Thursday, December 23, 2010

Getting Under Our Skin

December 24, 2010
Christmas Eve, Christ the King Lutheran Church, Moorhead

While they were there, the time came for [Mary] to deliver her child. And she gave birth to her firstborn son and wrapped him in bands of cloth, and laid him in a manger, because there was no place for them in the inn. Luke 2:6-7

In the name of Jesus. Amen.

Christmas is about God getting under our skin.

God is getting under our skin.

Now, I know that saying someone is “getting under my skin” means that he’s irritating me…and if that seems like a puzzling, even crass way of talking about God, well then hang on to your hats!

Because what’s happening here on Christmas Eve, right under our noses, is pretty wild and disruptive. God is refusing to stay put where gods belong. God is moving in on us and invading our space--getting under our skin.

The 75-cent term for that is incarnation--a rough, jagged, scary word. Not the sort of thing we associate with God. We assume that gods are pure spirit-beings, but this God, our God, shows up in Bethlehem’s manger with meat on his bones, hair on his head, and blood coursing through his veins….and that is most un-god-like.

Incarnation is lowly, not lofty. It’s about flesh—meat, to be exact. That’s why we call it chili con carne—chili with meat in it. That’s why the big cats are called carnivores, meat-eaters. In Bethlehem we encounter the God who is con carne--fleshy, meaty, wearing our skin.

And that messes up everything.

Here we thought we had things figured out. We humans belong here on planet earth—that’s our place in the universe. And God’s place is up there somewhere, high above and beyond us, surely at a safe distance from us.

“God’s in his heaven and all’s well with the world….”

….until God messes that all up by traipsing into our territory, squeezing himself down into a baby, making that treacherous journey down the birth canal, and then bursting into our space in the midnight squall of a newborn who’s covered in the very same gooey stuff that covered each of us when we popped out of our mamas and into the world.

No self-respecting God does this sort of thing!

If this is how God is going to act—we’ll have to reconsider everything—all the assumptions we were making, all our strategies for keeping God at arm’s length—all of it goes right out the window in Bethlehem’s stable.

Those to whom God came in the flesh of the baby Jesus, they were pretty put off by it all--this scandalous meat-on-bones business. They (and we) didn’t want God to get that close. As it says in John, chapter 1, “He came to what was his own, and his own people did not accept him.” (John 1:11)

We earthlings couldn’t handle God under our skin, so we tried sending God back where he came from. We edged God out of our world, up onto a cross, said “thanks, but no thanks,” and imagined that that crucifixion would put a stop to God’s invasion of our space.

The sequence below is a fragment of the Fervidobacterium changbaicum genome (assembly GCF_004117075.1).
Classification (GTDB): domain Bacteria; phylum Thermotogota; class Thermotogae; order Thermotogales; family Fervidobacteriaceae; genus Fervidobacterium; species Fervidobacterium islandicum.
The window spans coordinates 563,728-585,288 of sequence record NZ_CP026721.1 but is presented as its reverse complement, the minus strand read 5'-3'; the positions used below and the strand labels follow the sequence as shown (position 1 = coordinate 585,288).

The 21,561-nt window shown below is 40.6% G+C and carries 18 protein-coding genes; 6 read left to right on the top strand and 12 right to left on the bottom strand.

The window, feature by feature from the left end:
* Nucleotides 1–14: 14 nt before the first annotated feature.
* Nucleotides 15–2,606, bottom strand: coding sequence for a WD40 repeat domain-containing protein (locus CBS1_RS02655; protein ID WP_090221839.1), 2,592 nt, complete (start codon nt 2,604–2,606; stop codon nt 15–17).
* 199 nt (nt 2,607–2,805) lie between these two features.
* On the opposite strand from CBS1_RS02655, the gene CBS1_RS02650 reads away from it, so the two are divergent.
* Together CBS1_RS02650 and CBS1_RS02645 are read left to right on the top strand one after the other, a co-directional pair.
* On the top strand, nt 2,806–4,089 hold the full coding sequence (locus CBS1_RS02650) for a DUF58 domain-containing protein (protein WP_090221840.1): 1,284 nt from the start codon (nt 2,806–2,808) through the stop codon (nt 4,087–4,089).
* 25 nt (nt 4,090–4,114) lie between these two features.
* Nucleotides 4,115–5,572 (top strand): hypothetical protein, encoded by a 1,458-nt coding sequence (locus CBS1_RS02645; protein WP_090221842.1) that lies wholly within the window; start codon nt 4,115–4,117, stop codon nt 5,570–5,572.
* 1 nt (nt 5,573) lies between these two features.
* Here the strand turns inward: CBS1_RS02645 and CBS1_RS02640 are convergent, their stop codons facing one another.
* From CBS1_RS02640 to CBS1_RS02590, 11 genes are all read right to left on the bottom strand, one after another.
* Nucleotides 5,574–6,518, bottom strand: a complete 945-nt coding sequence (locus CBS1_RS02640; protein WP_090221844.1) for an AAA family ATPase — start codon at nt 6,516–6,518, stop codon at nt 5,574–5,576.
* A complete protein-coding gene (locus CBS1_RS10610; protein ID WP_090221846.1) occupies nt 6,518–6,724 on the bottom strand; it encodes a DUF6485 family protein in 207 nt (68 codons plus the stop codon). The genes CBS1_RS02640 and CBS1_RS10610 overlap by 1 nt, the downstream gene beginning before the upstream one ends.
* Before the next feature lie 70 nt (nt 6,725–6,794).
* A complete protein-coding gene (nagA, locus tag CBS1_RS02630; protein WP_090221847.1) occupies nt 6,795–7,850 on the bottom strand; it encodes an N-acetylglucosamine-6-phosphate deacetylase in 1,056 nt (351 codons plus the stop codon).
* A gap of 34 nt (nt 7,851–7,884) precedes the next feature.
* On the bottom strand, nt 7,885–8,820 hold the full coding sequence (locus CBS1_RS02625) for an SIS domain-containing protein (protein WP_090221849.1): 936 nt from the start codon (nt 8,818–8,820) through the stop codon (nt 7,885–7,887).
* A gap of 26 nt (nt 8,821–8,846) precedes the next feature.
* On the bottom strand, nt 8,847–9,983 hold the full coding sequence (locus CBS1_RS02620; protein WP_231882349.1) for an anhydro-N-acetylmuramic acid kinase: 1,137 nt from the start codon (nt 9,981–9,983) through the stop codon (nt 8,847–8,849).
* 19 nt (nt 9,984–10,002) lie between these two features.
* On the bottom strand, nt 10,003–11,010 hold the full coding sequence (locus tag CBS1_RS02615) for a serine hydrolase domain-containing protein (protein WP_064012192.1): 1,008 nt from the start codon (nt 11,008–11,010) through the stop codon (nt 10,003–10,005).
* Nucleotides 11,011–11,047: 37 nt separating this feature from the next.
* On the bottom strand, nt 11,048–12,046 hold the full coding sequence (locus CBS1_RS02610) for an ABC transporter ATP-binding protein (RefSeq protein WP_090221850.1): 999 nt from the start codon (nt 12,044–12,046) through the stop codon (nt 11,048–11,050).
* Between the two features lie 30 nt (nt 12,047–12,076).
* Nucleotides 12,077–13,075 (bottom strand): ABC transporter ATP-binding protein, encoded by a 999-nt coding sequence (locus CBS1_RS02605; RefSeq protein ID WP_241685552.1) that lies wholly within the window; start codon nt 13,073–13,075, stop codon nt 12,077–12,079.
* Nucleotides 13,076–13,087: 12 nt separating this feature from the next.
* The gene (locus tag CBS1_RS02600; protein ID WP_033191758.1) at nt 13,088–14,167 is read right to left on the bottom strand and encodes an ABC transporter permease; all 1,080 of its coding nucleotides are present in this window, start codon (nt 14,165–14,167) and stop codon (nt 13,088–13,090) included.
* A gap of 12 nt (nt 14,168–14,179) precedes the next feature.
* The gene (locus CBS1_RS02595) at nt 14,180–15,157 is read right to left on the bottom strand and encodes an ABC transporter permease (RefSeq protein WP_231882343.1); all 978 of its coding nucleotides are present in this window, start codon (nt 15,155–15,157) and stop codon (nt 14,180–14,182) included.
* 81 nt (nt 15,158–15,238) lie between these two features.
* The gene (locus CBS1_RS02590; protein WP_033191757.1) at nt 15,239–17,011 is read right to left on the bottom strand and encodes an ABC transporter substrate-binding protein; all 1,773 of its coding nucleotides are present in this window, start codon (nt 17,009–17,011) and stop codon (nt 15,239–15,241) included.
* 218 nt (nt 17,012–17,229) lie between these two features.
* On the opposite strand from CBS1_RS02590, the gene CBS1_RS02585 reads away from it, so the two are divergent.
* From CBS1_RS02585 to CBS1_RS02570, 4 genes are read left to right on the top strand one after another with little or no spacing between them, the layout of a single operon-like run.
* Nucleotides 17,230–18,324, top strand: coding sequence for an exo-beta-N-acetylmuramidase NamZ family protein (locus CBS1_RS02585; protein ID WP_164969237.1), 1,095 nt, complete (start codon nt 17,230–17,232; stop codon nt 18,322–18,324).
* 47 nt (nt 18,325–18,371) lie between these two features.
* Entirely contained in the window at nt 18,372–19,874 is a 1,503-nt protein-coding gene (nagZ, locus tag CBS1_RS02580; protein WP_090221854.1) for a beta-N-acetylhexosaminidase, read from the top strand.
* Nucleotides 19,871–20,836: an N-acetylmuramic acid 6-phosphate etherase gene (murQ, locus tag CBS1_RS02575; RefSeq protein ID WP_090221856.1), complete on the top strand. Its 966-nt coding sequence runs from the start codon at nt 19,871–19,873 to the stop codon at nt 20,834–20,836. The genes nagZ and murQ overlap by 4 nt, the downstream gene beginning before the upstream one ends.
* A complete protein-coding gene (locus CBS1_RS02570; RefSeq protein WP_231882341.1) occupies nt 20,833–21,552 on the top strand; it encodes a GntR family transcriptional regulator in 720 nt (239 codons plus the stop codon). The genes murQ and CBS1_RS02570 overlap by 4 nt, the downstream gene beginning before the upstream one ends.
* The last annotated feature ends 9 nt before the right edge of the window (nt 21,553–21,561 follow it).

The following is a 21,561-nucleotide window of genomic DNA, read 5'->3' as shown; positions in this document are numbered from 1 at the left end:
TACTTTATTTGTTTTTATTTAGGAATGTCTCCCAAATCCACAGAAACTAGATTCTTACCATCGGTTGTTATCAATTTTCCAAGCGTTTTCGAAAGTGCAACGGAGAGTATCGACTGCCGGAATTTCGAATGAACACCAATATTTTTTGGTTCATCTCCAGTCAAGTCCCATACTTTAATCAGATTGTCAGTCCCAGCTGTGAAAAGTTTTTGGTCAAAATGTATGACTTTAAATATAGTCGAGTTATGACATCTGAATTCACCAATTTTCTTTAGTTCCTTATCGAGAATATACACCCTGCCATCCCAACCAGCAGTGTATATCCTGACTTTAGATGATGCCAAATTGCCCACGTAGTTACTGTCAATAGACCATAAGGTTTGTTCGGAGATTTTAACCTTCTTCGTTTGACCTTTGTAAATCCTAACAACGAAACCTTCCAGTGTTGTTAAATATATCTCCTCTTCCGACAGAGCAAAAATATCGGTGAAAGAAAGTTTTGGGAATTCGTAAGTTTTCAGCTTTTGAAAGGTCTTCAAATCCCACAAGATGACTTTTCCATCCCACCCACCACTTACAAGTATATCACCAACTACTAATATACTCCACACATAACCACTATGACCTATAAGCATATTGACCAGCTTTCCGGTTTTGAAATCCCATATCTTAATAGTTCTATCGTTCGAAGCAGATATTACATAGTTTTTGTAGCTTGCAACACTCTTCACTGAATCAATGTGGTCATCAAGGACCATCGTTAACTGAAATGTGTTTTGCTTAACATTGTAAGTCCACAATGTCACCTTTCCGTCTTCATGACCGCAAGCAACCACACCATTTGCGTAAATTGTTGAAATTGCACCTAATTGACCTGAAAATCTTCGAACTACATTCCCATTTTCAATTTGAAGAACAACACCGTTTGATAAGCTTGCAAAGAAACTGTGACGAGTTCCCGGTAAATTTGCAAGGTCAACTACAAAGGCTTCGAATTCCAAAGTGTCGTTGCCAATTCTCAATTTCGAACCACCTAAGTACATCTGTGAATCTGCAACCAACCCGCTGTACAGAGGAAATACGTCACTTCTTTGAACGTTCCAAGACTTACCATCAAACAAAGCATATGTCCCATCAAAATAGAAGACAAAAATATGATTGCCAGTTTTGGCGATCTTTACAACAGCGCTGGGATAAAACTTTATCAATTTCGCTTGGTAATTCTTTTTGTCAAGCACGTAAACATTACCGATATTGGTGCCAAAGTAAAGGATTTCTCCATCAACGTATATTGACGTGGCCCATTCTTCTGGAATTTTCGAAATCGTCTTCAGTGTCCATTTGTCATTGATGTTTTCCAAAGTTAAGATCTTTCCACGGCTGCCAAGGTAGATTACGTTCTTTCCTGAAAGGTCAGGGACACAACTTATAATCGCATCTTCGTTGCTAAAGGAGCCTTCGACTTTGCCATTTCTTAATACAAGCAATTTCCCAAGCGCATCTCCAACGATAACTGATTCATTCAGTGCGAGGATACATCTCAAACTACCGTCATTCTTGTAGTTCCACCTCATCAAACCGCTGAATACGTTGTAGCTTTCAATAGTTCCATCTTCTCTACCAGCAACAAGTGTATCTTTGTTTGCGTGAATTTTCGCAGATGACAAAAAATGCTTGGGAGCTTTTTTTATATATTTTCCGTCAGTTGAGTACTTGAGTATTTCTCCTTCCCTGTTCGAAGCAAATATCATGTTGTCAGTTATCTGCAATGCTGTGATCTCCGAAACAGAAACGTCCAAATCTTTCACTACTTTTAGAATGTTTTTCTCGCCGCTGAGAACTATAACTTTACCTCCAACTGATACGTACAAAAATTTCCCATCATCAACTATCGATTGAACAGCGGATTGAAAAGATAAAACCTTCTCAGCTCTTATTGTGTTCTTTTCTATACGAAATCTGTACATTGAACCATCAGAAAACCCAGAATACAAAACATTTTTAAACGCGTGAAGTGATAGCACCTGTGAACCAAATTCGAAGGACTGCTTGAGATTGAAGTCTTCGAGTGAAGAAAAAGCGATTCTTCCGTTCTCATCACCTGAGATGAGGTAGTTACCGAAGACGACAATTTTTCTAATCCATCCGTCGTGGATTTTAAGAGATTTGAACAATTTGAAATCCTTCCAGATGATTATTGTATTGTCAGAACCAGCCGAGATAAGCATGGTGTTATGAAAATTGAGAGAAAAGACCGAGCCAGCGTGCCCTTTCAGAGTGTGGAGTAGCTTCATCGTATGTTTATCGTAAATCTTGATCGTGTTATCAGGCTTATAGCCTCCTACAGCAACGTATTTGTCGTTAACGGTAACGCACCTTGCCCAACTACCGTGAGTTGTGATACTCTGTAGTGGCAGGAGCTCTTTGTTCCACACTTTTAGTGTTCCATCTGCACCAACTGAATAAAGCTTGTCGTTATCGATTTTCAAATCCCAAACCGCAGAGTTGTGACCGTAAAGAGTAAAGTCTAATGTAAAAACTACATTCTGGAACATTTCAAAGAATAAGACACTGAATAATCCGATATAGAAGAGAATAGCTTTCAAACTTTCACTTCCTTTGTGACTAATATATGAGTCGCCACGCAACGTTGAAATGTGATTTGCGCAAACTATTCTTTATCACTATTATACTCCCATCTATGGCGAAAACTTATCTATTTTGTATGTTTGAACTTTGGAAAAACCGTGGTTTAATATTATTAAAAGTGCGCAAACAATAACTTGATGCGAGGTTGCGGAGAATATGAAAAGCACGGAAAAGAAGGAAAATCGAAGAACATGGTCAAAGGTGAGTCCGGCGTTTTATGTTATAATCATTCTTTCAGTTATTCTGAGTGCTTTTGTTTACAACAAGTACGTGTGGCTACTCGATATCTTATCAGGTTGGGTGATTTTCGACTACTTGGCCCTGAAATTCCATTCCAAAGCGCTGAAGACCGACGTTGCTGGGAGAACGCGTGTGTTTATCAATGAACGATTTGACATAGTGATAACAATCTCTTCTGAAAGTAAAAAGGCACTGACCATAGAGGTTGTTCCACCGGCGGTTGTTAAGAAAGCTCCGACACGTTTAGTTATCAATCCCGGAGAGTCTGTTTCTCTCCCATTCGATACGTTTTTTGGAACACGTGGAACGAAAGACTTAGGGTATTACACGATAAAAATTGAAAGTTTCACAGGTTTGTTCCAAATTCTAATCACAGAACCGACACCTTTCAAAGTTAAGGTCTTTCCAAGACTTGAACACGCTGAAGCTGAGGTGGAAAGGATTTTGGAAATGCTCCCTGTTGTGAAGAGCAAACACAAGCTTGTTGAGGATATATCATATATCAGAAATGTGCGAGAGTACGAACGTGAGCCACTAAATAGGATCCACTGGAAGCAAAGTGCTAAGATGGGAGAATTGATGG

But what a miscalculation that turned out to be! For, you see, incarnation wasn’t a failed science experiment God thought he’d try out.

Incarnation was and is God’s permanent, God’s only way of being God for us and with us.

Incarnation is how this God, the only God that matters, does business with us. As author and preacher Barbara Brown Taylor (An Altar in the World:  A Geography of Faith) has wryly observed, “our bodies remain God’s best way of getting to us.” (p. 42)

Even after his dead body was tossed into a borrowed grave, Jesus returned—not as a spirit or a spook—but in the flesh. “He came back wearing skin” (p. 36) and he journeyed down another birth canal, expelled from the tomb, with new resurrection skin on—scarred still by the marks of the crucifixion.

So now, what in the world are we going to do with a God like this?

He just keeps coming back, moving in on us, getting under our skin—there’s no stopping him. He won’t take “no” for an answer.

Truly Christ the Incarnate One has come for us, and make no mistake about it: he will have his way with us…and his way is pure, unadulterated love—not a fleeting feeling-love, not a lighter-than-air love—but love deep in the flesh, love that goes to the bone, love that revels in earthy, bodily life, right here, right now.

That’s what Christmas is all about. More than stringing lights on a tree or getting lucky at West Acres or baking the figgy pudding perfectly for a change.

It’s about incarnation, God’s disruptive way with us, God getting under our skin—and staying there.

And that simply upsets all our apple carts!

It changes everything we thought we knew about God and how God works. For we have a God on our hands who refuses to keep his distance from us, a God whose divine genome contains human DNA!

But the incarnation of God in the flesh of Jesus of Nazareth also changes how we view ourselves, how we look at our own bodily lives. We’re more than immortal souls temporarily imprisoned in lowly flesh and blood, longing to escape these shell-like bodies.

No—we are bodies and souls, intimately knit together. As BBT puts it, God “loves flesh and blood, no matter what kind of shape it is in” (p. 38). And what, my friends, could be better news than that?

I mean--have you taken a good look at your body lately? It can be pretty frightening, especially as we grow older. I ought to know: There’s an old geezer who steps out of the shower in my bathroom every morning—and the sight of him still shocks me when I gaze at him in the mirror—because this old geezer is ME!